I therefore think that, although the new estimates by Callan et al. are more carefully done than our initial estimates, the new numbers are too optimistic.
Note that all of these calculations ignore undeclared income.
The latest reports from the Nevin Institute are available here.
The joint statement of the German, Finnish and Dutch Ministers for Finance can be read here. It includes this section on ESM bank recapitalisation.
Regarding longer term issues, we discussed basic principles for enabling direct ESM bank recapitalisation, which can only take place once the single supervisory mechanism is established and its effectiveness has been determined. Principles that should be incorporated in design of the instrument for direct recapitalization include:
- direct recapitalisation decisions need to be taken by a regular decision of the ESM to be accompanied with a MoU;
- the ESM can take direct responsibility of problems that occur under the new supervision, but legacy assets should be under the responsibility of national authorities;
- the recapitalisation should always occur using estimated real economic values;
- direct bank recapitalisation by the ESM should take place based on an approach that adheres to the basic order of first using private capital, then national public capital and only as a last resort the ESM.
This is not EU policy and there does appear to be some contradictions with the June 29th Euro Area Summit Statement but it does give some important interpretations about how that statement could be implemented.
Required reading for sites like this. See here.
Chapter 3 of the October 2012 Global Financial Stability Report examines whether the regulatory reforms designed to make the financial system safer are moving the system in the correct direction, using a benchmark set of features that include financial institutions and markets that are more transparent, less complex, and less leveraged. The analysis suggests that progress has been limited so far, in part because many of the reforms are still in the early stages of implementation. Chapter 4 evaluates how aspects of current changes to financial structure, including those elicited from regulatory reforms, may be associated with economic outcomes. Both chapters stress that the success of measures to produce a safer financial system depend on effective implementation of reforms and strong supervision.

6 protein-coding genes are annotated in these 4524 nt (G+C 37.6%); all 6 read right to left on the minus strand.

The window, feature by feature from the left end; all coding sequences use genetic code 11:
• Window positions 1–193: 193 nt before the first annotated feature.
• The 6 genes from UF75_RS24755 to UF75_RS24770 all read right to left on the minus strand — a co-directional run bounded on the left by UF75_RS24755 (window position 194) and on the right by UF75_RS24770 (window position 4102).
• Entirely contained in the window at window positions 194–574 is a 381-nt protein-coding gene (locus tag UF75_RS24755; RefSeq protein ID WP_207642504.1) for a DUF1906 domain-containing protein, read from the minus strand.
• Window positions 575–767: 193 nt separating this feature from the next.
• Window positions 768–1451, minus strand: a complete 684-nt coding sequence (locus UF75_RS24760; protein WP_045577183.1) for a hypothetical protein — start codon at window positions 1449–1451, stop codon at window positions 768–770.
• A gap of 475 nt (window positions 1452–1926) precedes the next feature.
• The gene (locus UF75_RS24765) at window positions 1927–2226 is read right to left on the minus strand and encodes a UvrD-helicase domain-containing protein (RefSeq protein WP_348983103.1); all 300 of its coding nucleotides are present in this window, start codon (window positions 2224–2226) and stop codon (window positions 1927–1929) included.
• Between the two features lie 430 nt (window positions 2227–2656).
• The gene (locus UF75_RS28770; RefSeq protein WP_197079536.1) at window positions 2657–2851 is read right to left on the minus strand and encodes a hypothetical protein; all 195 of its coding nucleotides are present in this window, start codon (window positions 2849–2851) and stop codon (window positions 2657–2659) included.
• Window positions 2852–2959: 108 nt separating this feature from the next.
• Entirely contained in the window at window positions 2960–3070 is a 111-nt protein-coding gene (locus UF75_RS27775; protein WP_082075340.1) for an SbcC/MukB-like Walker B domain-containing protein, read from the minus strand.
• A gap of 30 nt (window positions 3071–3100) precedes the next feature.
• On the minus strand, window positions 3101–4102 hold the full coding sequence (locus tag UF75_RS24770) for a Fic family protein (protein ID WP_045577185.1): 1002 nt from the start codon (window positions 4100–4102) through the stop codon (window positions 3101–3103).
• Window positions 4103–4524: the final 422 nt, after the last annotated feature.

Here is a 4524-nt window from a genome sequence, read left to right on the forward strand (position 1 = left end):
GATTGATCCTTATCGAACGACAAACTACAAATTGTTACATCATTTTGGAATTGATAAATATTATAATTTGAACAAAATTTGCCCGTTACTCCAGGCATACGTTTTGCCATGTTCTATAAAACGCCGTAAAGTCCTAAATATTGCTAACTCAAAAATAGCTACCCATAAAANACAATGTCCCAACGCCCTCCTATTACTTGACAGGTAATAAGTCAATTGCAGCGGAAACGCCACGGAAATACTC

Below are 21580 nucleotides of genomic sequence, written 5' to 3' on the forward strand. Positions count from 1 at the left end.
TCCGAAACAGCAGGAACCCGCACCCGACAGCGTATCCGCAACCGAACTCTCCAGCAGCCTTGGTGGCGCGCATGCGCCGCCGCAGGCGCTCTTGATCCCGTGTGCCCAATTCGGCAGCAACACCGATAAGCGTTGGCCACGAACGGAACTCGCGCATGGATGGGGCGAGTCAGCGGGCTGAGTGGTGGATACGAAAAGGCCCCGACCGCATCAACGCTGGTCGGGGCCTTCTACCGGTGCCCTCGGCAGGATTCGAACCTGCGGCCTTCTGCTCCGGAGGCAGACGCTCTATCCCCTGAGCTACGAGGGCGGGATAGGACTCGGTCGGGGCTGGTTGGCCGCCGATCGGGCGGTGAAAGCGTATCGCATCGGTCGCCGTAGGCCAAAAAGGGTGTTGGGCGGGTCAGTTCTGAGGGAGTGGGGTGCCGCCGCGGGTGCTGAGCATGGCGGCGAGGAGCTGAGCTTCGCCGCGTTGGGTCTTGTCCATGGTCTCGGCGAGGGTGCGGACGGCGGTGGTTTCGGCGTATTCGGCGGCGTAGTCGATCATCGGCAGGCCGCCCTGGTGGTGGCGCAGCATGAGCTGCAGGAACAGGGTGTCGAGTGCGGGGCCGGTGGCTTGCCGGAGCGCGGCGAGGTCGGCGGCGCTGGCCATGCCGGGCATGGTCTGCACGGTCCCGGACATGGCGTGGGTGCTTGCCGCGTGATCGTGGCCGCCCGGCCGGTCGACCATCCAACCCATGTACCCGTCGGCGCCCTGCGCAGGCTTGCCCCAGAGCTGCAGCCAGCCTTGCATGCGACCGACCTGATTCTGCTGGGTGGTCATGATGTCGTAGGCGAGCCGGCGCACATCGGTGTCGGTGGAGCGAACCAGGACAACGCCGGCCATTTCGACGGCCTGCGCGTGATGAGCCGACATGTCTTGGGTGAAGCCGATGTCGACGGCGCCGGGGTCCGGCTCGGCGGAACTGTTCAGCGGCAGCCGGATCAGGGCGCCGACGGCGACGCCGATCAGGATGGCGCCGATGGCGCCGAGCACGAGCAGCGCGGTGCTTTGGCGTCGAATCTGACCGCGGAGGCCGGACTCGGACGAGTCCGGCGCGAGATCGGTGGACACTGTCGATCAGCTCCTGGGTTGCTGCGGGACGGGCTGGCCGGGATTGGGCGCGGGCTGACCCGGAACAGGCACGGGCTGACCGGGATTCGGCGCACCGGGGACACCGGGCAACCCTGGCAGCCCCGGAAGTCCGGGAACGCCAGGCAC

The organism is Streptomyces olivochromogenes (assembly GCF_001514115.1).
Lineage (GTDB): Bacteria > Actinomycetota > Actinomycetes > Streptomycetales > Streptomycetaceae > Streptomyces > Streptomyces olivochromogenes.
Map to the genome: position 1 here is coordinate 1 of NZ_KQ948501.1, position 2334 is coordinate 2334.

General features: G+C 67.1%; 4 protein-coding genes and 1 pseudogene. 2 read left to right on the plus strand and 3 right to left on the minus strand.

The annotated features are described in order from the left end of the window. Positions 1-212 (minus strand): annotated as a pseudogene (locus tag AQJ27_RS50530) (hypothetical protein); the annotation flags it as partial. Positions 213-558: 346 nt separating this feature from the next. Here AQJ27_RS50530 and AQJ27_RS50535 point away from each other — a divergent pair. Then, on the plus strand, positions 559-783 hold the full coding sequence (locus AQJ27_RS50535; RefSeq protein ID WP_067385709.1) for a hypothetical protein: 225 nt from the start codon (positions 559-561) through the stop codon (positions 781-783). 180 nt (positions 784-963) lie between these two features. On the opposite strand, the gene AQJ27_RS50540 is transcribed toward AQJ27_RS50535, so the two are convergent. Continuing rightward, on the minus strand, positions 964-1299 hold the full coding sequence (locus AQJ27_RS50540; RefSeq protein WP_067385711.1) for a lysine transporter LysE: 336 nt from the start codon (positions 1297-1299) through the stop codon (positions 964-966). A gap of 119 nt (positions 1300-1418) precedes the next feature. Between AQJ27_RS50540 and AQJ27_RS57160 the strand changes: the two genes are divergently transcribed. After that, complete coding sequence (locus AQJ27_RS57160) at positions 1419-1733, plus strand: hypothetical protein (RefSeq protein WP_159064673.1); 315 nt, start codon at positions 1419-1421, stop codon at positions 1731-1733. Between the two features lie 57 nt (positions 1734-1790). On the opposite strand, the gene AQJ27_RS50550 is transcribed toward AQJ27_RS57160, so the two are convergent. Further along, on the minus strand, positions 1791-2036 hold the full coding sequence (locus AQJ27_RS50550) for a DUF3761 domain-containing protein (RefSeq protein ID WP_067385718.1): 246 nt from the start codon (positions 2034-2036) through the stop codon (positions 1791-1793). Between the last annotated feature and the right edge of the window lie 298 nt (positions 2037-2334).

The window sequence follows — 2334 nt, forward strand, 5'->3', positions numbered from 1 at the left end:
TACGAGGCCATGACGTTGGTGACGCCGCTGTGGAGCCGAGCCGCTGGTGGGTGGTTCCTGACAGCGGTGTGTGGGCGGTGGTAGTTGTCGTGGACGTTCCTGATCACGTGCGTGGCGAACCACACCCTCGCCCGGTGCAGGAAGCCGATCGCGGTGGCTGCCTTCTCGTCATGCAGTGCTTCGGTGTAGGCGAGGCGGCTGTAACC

In this paper – part of a series on the institutional innovations of the 1950s, and related to my paper of last year on the 1956 introduction of export profits tax relief – historian Mícheál Ó Fathartaigh and I describe the circumstances surrounding the establishment of the Industrial Development Authority in 1949 and chart its evolution and expansion of influence over the following decade.
INFINITI is on the move from Dublin. In 2013, the 11th INFINITI Conference on International Finance will be held in Aix-en-Provence, France, organised by SciencesPo Aix, Trinity College Dublin and Euromed Management Marseille, in coordination with the Aix-Marseille School of Economics.
Keynote speakers this year will be René M Stulz, Everett D Reese Chair of Banking and Monetary Economics at the Ohio State University, and Geert Bekaert, Leon G Cooperman Professor of Finance and Economics at Columbia University.
Please see www.infiniticonference.com for more information.
The new TCD academic year begins tomorrow. In terms of public seminars, the blog readership may be interested in
- Tuesday, Sept 25, 12.30-2, IIIS Seminar Room, Bob McCauley (BIS), Risk-on/Risk-off, Capital Flows, Leverage and Safe Assets
- Thursday, Sept 27, 6.15-7.30, Long Room Hub, Philip R. Lane, Banks and Cross-Border Capital Flows: Policy Challenges and Regulatory Responses (CIEPR Report)
- Monday, Oct 1, 4.30-6, IIIS Seminar Room, Francesco Giavazzi (Bocconi), The Output Effect of Fiscal Consolidations
Colm McCarthy sums up the case for a third benchmarking exercise in his Sindo column. Read the whole thing, but this quote more or less sums it up:
The case for dismantling them is simple. The employer is bust, the good times are over and the financial stability of the State is on the line.
There are pros and cons to Colm’s argument, and second order effects to any change in public sector pay, just to pick two: given that the ESRI estimated in 2010 that for every €1 billion in public sector cuts, consumer spending falls by approximately €750 million. Our household debt levels are some of the highest in the world, so large drops in public sector pay might well lead to a spate of defaults. But a benchmarking exercise seems like a very sensible way to proceed in my opinion.